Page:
Advisor

Ronald C. Cease

Date of Award

1-1-1979

Document Type

Dissertation

Degree Name

Doctor of Philosophy (Ph.D.) in Urban Studies

Department

Urban Studies and Planning

Physical Description

3, ix, 243 leaves: ill. 28 cm.

Subjects

Political science, Portland Metropolitan Area Local Government Boundary Commission

DOI

10.15760/etd.844

Abstract

By the late 1960s, the literature of state and local government had been long dominated by what might now be termed a "traditional" approach, although the "public choice" paradigm was challenging it successfully. Those who took the traditional approach saw America's metropolitan areas to be in a crisis state, to be suffering from a variety of social, cultural and economic ills which were making these areas virtually uninhabitable. Exacerbating these difficulties was a system of local governmental organization which the traditionalists characterized as fragmented, overlapping, and duplicative, a system incapable of providing an areawide governmental structure to respond to areawide problems. A number of ameliorating steps to deal with this situation were recommended to the states by such institutions as the Advisory Commission on Intergovernmental Relations, The Council of state Governments, and the Committee for Economic Development. These included recommendations to establish state boundary review agencies to apply state policy to local government boundary changes. Oregon was one of a number of states to adopt these recommendations when in 1969, after a twelve year gestation period, it created local government boundary commissions in the Portland, Salem, and Eugene metropolitan areas. This dissertation is an exploratory evaluation of the Portland Boundary Commission and hopefUlly makes a contribution to the meager body of knowledge on boundary commissions in Oregon. Data necessary to such purposes include published and unpublished materials from the Portland State University library; the joint Columbia Region Association of Governments--Portland Boundary Commission library; the files of the former Tri-County Local Government Commission; the Bureau of Governmental Research, and others. The resources of the state of Oregon Archives, including minutes, tapes, exhibits, and reports of interim and regular committees were also utilized. A major source of information, of course, was the records of the Portland Boundary Commission. These included correspondence, tapes of public hearings, summarized minutes of public hearings and meetings, and files on each proposal (maps, staff reports, final orders, and other written materials). In addition, personal interviews were carried out with nearly all persons who have played important roles in all phases of the Commission's development and operation. Findings and conclusions were reached with respect to a number of aspects of the Commission, including: the bill's development by local institutions (the Portland Metropolitan Study Commission) and individuals (Ronald Cease, A. McKay Rich, Frank Roberts, John W. Anunsen, and others) and interim committees of the state legislature, and Legislative Counsel; the bill's legislative history and development, what factors affected the bill's passage and the major policy issues which concerned it; critical decisions made in the earliest stages of the Commission's operation with respect to leadership and staff; revisions in the Law made since the original statute became operative and how those changes related to Commission operations; the intergovernmental relations in which the Commission engages and case studies illustrating a taxonomy of those changes; the difficulties in the 1977 Legislature and an analysis of the structural and functional components of the Commission's political vulnerability which draws upon the work of the Joint Interim Task Force on Boundary Commissions and Annexations; the relationships among the commissioners, their perceptions of the Commission's operation and the relationship between the Commission and its staff; and comments by the author on the general operation of the Commission, the major problems presently facing the Commission and some informed speculations and recommendations with respect to the functional and political future of the Commission.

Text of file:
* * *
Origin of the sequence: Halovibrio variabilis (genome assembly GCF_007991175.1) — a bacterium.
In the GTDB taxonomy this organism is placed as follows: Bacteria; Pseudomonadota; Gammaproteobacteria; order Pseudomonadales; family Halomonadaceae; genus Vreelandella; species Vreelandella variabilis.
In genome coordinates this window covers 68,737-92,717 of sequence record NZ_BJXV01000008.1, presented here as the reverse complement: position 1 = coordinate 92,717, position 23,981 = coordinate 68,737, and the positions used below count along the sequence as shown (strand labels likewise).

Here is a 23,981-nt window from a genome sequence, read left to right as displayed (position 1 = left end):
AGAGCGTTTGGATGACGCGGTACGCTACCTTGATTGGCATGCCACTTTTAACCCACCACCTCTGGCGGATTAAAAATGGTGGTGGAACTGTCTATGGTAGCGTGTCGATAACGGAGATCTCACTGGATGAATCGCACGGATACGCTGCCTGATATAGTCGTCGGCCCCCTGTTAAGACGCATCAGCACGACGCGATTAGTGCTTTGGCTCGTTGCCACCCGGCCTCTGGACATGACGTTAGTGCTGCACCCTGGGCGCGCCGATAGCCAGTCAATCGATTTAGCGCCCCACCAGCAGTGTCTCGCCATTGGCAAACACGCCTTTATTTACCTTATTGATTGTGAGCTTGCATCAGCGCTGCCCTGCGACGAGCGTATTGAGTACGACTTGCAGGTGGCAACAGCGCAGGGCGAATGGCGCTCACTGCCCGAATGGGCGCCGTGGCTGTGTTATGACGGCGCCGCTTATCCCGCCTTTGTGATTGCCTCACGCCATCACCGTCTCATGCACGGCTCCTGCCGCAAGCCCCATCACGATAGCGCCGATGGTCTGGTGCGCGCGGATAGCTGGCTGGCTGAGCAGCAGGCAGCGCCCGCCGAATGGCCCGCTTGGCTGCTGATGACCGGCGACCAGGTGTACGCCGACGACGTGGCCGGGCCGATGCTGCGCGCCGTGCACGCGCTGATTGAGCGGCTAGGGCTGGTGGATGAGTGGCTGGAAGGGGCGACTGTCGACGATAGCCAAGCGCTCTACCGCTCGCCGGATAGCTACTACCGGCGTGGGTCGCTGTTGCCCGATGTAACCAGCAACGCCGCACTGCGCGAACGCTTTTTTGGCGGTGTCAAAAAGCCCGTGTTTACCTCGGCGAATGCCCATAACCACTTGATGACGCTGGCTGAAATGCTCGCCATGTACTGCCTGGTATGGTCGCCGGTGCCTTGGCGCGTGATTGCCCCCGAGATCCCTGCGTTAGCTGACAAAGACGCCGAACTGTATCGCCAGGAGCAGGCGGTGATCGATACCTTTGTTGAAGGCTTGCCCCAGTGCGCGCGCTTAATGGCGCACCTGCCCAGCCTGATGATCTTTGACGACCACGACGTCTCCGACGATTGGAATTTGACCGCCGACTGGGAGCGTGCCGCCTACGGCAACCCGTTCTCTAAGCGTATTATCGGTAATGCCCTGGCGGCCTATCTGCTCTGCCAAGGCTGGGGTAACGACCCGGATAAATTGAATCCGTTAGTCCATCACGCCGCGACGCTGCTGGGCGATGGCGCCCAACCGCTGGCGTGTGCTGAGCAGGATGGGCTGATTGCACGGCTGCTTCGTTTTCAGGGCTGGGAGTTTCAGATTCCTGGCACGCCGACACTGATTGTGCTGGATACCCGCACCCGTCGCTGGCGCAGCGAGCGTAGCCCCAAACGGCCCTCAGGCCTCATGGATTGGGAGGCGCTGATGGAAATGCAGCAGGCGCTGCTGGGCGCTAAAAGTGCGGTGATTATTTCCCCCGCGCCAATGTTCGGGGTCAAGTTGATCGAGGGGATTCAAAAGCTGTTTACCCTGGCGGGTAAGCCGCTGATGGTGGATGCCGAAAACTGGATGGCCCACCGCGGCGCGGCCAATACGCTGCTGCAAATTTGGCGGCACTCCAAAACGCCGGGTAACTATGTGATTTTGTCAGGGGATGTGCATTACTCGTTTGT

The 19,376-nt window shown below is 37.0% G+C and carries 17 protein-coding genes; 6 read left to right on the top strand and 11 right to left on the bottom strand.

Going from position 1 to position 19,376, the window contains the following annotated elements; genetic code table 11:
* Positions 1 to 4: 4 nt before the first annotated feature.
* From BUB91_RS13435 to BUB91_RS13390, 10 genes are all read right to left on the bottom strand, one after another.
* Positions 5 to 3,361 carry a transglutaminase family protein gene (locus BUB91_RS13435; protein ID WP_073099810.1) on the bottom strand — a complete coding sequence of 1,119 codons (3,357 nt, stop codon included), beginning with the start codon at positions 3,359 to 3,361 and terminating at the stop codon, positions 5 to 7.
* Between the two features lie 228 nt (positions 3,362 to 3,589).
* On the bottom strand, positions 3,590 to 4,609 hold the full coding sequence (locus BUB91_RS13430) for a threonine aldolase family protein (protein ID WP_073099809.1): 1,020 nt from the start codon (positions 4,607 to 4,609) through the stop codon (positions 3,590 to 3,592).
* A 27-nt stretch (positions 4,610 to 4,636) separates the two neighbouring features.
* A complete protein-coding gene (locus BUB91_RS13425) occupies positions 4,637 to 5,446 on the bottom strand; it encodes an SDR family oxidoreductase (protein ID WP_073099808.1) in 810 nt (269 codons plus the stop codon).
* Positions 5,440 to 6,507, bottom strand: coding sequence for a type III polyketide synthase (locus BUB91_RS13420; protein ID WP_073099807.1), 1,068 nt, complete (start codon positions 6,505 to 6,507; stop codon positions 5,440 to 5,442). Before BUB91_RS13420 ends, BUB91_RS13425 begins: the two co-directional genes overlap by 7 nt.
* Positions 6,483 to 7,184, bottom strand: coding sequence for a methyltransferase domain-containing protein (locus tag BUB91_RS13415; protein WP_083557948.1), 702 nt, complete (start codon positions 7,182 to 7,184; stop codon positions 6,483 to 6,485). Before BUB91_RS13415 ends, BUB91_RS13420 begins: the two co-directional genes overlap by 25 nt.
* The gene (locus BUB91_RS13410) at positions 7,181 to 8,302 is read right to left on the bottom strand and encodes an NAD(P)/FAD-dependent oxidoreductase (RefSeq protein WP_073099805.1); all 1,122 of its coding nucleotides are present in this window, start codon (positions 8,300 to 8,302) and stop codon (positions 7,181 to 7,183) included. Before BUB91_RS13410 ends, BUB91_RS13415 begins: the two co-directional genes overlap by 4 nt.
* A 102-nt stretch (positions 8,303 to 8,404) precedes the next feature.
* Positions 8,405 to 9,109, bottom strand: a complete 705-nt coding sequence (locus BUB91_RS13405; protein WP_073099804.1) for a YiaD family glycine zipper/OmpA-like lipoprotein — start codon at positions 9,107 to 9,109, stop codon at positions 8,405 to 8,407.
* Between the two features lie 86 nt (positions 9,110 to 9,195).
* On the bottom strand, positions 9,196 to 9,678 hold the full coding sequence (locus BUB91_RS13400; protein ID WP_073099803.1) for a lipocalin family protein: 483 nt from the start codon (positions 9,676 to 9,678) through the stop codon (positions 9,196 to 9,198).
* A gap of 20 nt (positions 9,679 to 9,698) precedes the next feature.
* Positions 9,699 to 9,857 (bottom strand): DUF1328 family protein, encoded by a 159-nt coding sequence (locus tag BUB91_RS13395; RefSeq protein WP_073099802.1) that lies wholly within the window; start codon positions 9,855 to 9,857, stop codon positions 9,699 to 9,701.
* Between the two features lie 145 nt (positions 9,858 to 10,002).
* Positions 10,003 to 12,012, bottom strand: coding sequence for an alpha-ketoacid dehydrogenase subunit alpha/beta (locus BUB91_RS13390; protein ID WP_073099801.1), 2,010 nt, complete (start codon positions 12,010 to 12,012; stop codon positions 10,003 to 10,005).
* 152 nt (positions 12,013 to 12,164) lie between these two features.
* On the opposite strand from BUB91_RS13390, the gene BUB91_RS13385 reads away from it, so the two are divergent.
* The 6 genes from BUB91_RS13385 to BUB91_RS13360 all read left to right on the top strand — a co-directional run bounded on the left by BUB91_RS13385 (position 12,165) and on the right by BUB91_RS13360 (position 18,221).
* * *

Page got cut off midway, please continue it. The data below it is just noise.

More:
Description

Portland State University. School of Urban Affairs.

Persistent Identifier

http://archives.pdx.edu/ds/psu/4334

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